Hiking Southern Utah: Pictograph Mountain
Length: 4 miles round-trip
Elevation Gain: Pictograph Mountain approximately 800 feet; with Amphitheater Mountain, 1,000 feet
Family-friendly: Older kids only
Pictograph Mountain is the large, colorful dome located in the southwestern portion of Snow Canyon State Park. As one of the dominant features in the park, this eye-catching peak seems like it would be impossible to climb without technical rock gear, but several devious, enjoyable scramble routes exist that lead adventurers to the summit of this beautiful formation. As an added bonus, a nearby sub-peak, Amphitheater Mountain (my name for it), can easily be added to the ascent.
Access: From the junction of Bluff Street and St. George Boulevard, drive north on Bluff Street for 1.7 miles, then turn left on Snow Canyon Parkway. Drive west for 3.2 miles to the second traffic circle. Take the first right onto Snow Canyon Drive. Continue north for one mile to the south entrance station. Pay the entrance fees, and continue into the park, driving for a little over a mile and a half to the Hidden Pinyon trailhead on the left.
Follow the Hidden Pinyon trail through sandy and occasionally rocky terrain as it contours around several rock formations. The Hidden Pinyon trail also links up with the Three Ponds Trail, and eventually this latter trail is the one you want to continue on. A map of Snow Canyon is helpful. Continue in a northwest direction for a little over half a mile until the trail begins heading almost due west. Shortly after this direction change, look for a sign for the Hidden Pinyon overlook. This short trail jogs to the southwest towards a nice vista atop a sandstone rise. It is worth the time to make this diversion. Awesome views of Pictograph await.
Get back on the Three Ponds trail, and continue heading west. The trail drops down into a wash. Walk a short distance north in this wash, and reconnect with the trail. Shortly after that, the trail then passes the West Canyon Road, a popular spot for hikers and bikers. Cross the road and continue on the Three Ponds trail. At this point the trail becomes very sandy, and soon it isn’t a trail at all but a route following a wide wash into the deep canyon below Pictograph and Amphitheater Mountains. Follow this wash for approximately a quarter mile until it makes a northern bend. Look for a well-defined trail that leads out of the wash and heads in a southwest direction. Follow this trail until leads to the toe of a ridge heading due south. Look for cairns leading up a narrow gully. This is the escalator route.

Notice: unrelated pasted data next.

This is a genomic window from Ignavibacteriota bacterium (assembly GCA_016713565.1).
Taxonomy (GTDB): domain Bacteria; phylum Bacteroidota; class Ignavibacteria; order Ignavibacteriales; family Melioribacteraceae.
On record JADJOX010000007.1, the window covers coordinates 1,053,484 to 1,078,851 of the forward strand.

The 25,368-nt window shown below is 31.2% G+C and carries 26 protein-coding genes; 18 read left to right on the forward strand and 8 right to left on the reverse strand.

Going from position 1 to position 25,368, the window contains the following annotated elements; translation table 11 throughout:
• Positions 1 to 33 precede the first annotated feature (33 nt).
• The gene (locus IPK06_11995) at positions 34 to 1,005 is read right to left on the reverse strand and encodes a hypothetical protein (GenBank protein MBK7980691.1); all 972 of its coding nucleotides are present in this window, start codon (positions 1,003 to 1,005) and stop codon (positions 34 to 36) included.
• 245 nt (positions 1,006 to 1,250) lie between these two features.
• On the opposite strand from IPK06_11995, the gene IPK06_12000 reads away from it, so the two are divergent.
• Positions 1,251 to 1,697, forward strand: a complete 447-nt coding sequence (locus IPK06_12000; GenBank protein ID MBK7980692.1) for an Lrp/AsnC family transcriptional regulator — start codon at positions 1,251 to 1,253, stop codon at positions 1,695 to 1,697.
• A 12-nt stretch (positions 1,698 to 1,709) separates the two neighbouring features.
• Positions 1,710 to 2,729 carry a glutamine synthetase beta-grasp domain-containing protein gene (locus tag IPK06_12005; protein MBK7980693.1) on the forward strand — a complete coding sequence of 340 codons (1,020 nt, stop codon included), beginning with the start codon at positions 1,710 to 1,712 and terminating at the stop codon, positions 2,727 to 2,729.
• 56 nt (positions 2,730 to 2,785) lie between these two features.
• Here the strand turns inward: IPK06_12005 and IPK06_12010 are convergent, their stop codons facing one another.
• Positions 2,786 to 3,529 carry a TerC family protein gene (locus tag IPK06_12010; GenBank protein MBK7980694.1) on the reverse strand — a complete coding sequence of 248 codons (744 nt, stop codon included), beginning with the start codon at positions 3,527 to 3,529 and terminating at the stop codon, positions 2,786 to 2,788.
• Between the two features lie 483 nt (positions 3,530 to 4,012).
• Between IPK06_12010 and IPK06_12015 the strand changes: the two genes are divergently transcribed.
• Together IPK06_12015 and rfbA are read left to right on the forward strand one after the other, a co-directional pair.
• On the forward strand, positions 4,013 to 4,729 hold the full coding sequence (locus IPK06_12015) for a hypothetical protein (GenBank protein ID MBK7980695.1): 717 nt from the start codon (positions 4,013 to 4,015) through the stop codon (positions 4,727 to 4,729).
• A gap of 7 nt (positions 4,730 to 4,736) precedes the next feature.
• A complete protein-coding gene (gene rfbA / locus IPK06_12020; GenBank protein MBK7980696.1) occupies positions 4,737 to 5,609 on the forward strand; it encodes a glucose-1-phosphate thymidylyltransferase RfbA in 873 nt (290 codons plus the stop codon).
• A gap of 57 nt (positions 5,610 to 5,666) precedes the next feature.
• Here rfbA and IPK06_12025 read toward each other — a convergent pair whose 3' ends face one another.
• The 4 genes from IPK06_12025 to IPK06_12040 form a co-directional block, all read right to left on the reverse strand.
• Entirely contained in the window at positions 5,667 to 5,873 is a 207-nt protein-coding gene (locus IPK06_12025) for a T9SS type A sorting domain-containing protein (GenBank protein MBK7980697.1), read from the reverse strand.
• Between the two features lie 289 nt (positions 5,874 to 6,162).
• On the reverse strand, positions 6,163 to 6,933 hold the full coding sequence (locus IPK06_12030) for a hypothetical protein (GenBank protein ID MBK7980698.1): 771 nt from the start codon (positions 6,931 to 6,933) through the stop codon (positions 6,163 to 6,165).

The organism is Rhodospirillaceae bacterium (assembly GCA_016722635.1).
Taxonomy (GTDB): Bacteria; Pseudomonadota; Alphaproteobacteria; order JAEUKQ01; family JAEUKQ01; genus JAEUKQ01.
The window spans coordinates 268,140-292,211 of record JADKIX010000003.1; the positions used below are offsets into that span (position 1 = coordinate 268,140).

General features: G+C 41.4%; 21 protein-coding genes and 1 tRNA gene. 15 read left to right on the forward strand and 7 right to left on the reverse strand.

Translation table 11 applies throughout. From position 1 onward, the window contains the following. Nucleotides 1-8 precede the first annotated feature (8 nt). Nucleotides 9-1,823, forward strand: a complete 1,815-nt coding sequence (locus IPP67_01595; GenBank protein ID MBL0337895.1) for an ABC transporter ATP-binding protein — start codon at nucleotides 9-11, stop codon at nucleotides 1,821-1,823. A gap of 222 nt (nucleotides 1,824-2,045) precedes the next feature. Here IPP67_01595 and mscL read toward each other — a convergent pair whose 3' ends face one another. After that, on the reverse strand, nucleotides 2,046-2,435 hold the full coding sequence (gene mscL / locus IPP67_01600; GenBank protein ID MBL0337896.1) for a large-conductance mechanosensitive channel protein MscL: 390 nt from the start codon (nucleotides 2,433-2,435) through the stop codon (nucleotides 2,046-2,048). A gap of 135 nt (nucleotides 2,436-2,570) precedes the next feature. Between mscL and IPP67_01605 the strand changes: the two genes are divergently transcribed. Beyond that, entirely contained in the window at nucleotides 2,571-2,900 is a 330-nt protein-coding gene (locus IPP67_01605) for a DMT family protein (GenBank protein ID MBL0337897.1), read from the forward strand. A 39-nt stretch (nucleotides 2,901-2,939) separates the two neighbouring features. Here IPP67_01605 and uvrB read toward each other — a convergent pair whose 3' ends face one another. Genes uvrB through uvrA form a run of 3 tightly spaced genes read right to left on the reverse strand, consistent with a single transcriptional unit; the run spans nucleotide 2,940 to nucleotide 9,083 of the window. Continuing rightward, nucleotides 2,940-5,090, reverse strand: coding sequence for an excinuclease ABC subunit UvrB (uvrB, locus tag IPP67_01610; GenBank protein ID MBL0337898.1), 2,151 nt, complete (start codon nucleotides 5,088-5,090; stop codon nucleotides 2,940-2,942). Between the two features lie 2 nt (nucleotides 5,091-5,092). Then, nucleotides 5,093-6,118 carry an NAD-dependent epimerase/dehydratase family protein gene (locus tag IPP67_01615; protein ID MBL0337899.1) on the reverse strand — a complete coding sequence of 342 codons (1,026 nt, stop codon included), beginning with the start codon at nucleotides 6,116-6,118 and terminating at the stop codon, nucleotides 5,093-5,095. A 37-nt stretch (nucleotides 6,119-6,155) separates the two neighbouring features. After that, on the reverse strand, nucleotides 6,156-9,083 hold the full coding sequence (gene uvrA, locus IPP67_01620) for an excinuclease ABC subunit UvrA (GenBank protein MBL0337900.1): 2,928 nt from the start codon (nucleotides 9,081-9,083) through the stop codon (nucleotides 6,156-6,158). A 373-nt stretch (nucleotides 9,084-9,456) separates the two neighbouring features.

From here the route will follow a steep, loose, narrow gully for several hundred feet. While steep, the difficulty never exceeds class 2 or 3. And even though there is loose rock, it is a fun scramble with little exposure. Cairns appear regularly to keep one on track. Initially the route sticks to the gully, but after several hundred feet of elevation gain, it diverts to the east. Again, there should be regular cairns to guide the way. From here the route will climb, cross over to another rib, climb, cross another rib, etc. Soon the summit should appear as the highest dome to the southeast. Follow the path of least resistance until the highest point is gained. The views are nothing short of spectacular. When ready, return the way you came, taking extra care on the descent.
Extra Credit: Amphitheater Mountain, a smaller peak to the north (but part of the same formation), is easily climbed by following ribs from the summit of Pictograph to a saddle and then picking your way through slot canyons, ribs, and faces to the summit. It only adds a short distance and time to the overall trip and is well worth the effort. In order to get back to the Escalator route, re-climb the rib used to arrive at the base of Amphitheater Mountain, then cross over to the western rib needed to descend back to the valley floor.
Further Options: There are two more routes that lead to the summit of Pictograph Mountain. One follows the canyon on the southwest side of the mountain (known as the Tuacahn Chimney route). If taking this option, make sure you take the side canyon branching to the southwest, which shouldn’t exceed class 3. This is an interesting and beautiful route through a surprisingly lush canyon. Another option is to take the ridge heading east from the Tuacahn Saddle, which should also remain around class 3.